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Other Specific Learning Differences
Support :: Other Specific Learning Differences

Other Specific Learning Differences

OTHER SPECIFIC LEARNING DIFFERENCES

 

 

Dyspraxia

Students with dyspraxia are affected by an impairment or immaturity of the organisation of movement, often appearing clumsy. Gross and fine motor skills (related to balance and co-ordination) and fine motor skills (relating to manipulation of objects) are hard to learn and difficult to retain and generalise. Writing is particularly laborious and keyboard skills difficult to acquire. Pronunciation may also be affected and people with dyspraxia may be over/ under sensitive to noise, light and touch. They may have poor awareness of body position and misread social cues in addition to those shared characteristics common to many SpLDs.

More information on dyspraxia could be obtained via:

The Dyspraxia Foundation - This is a charity founded by two parents of dyspraxic children in the United Kingdom and seeks to raise awareness about dyspraxia in children and young adults.

Dyscalculia

Dyscalculia is a learning difficulty involving the most basic aspect of arithmetical skills. The difficulty lies in the reception, comprehension, or production of quantitative and spatial information. Students with dyscalculia may have difficulty in understanding simple number concepts, lack an intuitive grasp of numbers and have problems learning number facts and procedures.

These can relate to basic concepts such as telling the time, calculating prices and handling change and estimating and measuring such things as temperature and speed.

More information on dyscalculia could be obtained via:

http://www.dyscalculiainfo.org/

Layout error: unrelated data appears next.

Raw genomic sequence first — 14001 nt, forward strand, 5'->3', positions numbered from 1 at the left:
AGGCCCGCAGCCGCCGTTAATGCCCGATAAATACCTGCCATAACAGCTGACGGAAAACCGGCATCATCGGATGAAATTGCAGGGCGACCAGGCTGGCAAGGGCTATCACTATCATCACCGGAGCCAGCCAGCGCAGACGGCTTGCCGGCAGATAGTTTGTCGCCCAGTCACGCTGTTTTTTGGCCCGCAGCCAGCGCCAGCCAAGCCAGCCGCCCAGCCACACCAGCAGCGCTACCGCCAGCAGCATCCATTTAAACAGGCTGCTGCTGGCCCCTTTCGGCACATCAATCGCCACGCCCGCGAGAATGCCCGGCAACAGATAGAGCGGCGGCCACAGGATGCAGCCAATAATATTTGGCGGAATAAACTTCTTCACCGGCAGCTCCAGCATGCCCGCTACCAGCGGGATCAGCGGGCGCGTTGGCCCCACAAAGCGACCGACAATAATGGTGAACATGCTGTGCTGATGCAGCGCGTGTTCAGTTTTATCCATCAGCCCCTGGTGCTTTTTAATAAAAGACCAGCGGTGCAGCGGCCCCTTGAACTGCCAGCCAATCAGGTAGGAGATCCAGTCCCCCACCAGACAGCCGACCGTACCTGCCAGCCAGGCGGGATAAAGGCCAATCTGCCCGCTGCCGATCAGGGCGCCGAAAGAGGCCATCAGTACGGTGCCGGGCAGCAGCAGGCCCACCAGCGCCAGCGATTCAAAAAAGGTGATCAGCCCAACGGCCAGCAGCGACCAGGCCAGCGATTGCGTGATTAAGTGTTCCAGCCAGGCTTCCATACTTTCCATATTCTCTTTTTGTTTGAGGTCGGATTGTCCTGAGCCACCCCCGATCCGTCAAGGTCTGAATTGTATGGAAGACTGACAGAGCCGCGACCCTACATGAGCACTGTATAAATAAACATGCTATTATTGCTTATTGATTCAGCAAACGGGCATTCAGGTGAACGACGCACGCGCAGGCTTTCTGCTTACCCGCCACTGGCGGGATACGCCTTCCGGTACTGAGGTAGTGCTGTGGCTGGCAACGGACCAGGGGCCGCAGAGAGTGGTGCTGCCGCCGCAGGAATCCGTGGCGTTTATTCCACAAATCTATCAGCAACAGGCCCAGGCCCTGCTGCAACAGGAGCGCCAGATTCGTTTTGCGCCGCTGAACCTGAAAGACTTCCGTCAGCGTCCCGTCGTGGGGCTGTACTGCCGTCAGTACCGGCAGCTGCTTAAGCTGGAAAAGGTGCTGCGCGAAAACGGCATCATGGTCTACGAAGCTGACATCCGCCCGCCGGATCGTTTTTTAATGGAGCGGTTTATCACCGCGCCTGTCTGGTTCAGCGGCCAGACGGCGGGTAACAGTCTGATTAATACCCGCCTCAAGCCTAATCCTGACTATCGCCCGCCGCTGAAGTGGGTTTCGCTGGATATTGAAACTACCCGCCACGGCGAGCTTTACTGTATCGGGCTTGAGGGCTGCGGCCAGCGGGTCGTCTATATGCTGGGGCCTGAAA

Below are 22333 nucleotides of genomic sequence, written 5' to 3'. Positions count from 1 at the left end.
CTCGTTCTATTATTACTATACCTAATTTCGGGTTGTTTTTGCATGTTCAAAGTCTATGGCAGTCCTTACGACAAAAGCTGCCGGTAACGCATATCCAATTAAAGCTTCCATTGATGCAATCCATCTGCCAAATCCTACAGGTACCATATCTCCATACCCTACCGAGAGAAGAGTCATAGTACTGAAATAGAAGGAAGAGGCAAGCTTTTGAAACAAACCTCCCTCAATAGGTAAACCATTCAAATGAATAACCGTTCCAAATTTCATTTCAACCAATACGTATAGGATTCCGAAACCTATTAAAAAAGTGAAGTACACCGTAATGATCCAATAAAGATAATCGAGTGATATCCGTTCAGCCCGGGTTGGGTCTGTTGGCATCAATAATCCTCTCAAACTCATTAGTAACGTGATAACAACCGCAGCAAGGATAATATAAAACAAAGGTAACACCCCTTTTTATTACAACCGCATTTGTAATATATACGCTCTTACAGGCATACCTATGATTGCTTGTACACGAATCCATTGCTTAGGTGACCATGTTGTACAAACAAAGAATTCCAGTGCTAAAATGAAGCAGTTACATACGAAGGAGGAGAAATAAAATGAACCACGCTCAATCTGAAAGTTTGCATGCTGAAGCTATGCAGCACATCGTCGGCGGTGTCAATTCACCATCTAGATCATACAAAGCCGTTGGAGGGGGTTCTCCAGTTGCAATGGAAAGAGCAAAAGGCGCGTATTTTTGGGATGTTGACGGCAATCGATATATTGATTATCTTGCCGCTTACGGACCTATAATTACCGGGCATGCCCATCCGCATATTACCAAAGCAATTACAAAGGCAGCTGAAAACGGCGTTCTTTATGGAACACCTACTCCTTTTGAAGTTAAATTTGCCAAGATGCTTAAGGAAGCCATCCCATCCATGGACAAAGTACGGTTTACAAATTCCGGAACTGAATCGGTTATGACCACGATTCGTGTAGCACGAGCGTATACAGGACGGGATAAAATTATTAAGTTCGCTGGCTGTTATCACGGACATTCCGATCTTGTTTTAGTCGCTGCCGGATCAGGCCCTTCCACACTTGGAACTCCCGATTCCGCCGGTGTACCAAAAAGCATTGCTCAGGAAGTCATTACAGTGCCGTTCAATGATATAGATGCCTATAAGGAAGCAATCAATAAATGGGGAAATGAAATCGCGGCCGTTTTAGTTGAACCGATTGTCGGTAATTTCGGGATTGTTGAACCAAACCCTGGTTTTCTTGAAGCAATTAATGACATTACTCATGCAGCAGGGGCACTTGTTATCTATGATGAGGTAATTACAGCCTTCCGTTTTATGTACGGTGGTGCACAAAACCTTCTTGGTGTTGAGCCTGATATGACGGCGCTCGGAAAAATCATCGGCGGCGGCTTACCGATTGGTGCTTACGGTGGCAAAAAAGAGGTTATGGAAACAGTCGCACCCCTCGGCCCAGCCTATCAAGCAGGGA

MP900408985
  

Dysgraphia

Dysgraphia is a difficulty in writing, resulting in written work which may be illegible and inaccurately spelled. This difficulty may exist in varying degrees and does not match with either the person’s intelligence, which may be above average, or their ability to read. There is often a lack of coordination and fine motor skills.

More information on dyscalculia could be obtained via:

http://www.ldinfo.com/dysgraphia.htm

Attention Deficit (Hyperactivity) Disorder

Attention Deficit Disorder (ADD) exists with or without hyperactivity. In most cases people with this disorder are often off task, have particular difficulty commencing and switching tasks together with a very short attention span and high levels of distractibility. They may fail to make effective use of the feedback they receive and have weak listening skills. Those with hyperactivity may act impulsively and erratically, have difficulty foreseeing outcomes, fail to plan ahead and be noticeably restless and fidgety. Those without the hyperactive trait tend to daydream excessively, lose track of what they are doing and fail to engage in their studies unless they are highly motivated. The behaviour of people with AD(H)D can be inappropriate and unpredictable; this, together with the characteristics common to many SpLDs can present a further barrier to learning.

More information on ADHD could be obtained via:

LD Online – This website is an educational service of public television station WETA in Washington, D.C. The website features hundreds of articles on ADHD and various learning disabilities, providing information on strategies and products to support these individuals.

SPARK - SPARK is an independent, voluntary and non-profit organisation in Singapore which was founded by a group of parents whose children are diagnosed with ADHD. On this website, you would be able to find information on what is ADHD, where to seek assessment and intervention as well as home and classroom strategies.

 

Asperger's Syndrome

Individuals with Asperger’s syndrome (AS; sometimes known as high functioning autism) can exhibit a variety of characteristics along a range of severity. Typically it is characterised by subtle impairments in three areas of development:

  • Social interaction
  • Social communication
  • Social imagination and flexibility of thought


Frequently, they have additional motor coordination problems. They may become preoccupied with a particular subject of interest, or develop obsessive routines. Students with AS whose obsessive interests include their subject can be an asset. They have a high attention to detail, and can be punctual, reliable and dedicated.


They may be overly sensitive to sounds, tastes, smells and light. The syndrome is neurologically based but does not necessarily affect intelligence.

More information on Asperger's Syndrome could be obtained via:

http://www.aspergers.com/

 
 

 

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